President Trump recently accused former President Obama of wiretapping Trump Tower during the 2016 presidential campaign. Though a spokesman for Obama denied the unverified claim, the Trump administration called for an investigation into the matter.

During a “FOX & Friends” segment, conservative commentator Judge Andrew Napolitano suggested that the Government Communications Headquarters (GCHQ), the British intelligence agency, would have played a part in helping Obama gather the content of Trump’s conversations.

Shortly after this interview, White House Press Secretary Sean Spicer repeated Napolitano’s idea to the media on Thursday.

Reuters reports that Spicer and others had apologized to GCHQ for the assertion by Friday.

A spokesman for GCHQ said:

“Recent allegations made by media commentator Judge Andrew Napolitano about GCHQ being asked to conduct ‘wire tapping’ against the then President Elect are nonsense.”

RELATED: Sean Spicer had an official statement on the president’s wiretapping concern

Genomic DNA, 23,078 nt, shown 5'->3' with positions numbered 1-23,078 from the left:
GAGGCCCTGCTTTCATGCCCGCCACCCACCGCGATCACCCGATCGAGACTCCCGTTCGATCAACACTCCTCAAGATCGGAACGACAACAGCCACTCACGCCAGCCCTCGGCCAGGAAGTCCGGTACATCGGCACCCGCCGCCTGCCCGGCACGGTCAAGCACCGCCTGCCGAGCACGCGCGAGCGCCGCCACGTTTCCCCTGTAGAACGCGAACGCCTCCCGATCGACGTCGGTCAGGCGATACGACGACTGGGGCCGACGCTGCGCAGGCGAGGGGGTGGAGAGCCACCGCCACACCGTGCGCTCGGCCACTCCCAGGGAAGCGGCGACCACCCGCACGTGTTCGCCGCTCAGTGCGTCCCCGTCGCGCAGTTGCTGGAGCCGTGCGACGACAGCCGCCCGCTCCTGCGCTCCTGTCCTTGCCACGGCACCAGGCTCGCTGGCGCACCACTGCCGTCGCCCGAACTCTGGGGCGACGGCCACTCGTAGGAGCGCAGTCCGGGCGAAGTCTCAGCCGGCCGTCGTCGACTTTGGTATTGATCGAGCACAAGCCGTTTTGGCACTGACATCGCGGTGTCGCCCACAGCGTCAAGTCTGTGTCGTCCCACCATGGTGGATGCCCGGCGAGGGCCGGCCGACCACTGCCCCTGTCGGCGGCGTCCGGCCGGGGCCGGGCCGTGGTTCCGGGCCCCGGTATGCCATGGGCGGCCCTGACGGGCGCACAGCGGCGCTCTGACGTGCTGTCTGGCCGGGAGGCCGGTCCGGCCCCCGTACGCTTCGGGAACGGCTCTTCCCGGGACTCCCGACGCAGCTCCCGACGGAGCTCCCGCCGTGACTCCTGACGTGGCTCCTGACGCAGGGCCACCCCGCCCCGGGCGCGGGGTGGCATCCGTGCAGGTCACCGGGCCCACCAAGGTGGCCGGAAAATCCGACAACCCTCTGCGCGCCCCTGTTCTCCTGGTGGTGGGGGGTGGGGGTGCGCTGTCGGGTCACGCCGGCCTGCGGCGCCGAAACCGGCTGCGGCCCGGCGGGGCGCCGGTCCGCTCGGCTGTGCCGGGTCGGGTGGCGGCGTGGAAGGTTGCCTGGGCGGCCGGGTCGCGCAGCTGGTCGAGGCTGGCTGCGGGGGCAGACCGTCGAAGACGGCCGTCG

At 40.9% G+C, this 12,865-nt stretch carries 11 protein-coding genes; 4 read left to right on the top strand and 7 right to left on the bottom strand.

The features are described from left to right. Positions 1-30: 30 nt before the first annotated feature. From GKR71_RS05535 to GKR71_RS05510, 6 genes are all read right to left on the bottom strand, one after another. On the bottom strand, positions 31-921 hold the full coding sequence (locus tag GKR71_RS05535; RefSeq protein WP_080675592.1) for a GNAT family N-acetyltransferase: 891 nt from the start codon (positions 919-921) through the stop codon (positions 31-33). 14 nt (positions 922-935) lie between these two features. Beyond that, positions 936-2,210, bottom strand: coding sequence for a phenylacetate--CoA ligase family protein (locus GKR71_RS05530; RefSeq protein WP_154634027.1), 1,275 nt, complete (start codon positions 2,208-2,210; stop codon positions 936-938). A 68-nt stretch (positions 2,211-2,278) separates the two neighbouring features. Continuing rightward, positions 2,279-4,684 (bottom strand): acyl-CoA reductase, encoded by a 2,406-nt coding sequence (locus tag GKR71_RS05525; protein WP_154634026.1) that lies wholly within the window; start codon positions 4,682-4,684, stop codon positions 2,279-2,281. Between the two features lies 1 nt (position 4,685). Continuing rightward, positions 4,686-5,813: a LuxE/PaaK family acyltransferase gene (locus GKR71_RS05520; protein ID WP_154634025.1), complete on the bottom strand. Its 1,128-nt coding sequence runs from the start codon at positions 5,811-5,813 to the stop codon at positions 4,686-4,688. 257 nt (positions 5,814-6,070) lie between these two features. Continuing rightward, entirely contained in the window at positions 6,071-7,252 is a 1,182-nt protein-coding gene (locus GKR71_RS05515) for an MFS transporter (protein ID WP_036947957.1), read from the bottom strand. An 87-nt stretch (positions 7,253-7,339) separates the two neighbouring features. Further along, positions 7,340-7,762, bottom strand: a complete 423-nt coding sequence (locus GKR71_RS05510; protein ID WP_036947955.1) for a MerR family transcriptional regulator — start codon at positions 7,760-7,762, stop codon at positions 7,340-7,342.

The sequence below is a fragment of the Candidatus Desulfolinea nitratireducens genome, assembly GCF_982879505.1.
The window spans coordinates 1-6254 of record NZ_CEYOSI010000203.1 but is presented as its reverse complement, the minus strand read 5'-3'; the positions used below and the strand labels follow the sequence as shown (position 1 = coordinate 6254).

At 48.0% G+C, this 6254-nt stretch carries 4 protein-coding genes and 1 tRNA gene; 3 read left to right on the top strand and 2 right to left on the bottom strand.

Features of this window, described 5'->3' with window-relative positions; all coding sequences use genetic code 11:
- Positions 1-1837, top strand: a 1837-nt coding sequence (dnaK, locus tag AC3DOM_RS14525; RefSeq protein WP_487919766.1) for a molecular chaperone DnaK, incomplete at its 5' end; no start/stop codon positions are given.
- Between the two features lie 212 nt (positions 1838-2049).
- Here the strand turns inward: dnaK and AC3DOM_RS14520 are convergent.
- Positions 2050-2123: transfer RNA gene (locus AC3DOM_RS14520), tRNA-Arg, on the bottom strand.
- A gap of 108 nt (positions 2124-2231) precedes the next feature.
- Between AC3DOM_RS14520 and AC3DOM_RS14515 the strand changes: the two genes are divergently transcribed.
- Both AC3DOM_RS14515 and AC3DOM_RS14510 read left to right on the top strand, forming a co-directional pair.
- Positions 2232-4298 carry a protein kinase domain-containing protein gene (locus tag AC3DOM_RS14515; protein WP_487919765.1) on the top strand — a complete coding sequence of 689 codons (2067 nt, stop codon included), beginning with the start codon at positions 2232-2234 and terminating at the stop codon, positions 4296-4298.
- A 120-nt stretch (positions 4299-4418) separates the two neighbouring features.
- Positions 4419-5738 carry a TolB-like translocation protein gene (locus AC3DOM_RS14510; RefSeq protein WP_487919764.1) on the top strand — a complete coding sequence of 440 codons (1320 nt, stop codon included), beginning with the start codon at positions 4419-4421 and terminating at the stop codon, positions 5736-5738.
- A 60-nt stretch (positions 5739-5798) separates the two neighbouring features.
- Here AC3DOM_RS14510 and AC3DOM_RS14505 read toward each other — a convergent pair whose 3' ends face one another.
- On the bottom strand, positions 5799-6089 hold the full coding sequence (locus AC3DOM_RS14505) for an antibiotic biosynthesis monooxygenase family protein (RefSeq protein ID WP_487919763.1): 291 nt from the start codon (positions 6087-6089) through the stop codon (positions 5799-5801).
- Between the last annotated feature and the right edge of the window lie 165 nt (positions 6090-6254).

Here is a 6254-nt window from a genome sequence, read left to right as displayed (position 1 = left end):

Spicer expressed on Thursday that Trump would stand by his initial accusation.

The House Intelligence Committee requested that proof of wiretapping be submitted by a Monday hearing — the Justice Department has since asked for more time to gather evidence. If the administration did not present evidence by Monday, then the committee would resort to a subpoena.

“If the committee does not receive a response by then, the committee will ask for this information during the March 20 hearing and may resort to a compulsory process if our questions continue to go unanswered,” a spokesman threatened.

The White House apologized to Britain following a claim in President Trump’s wiretapping allegations AP Photo/Evan Vucci
Zuri Davis About the author:
Zuri Davis is a media writer for Rare. Follow her on Twitter @RiEleDavis.
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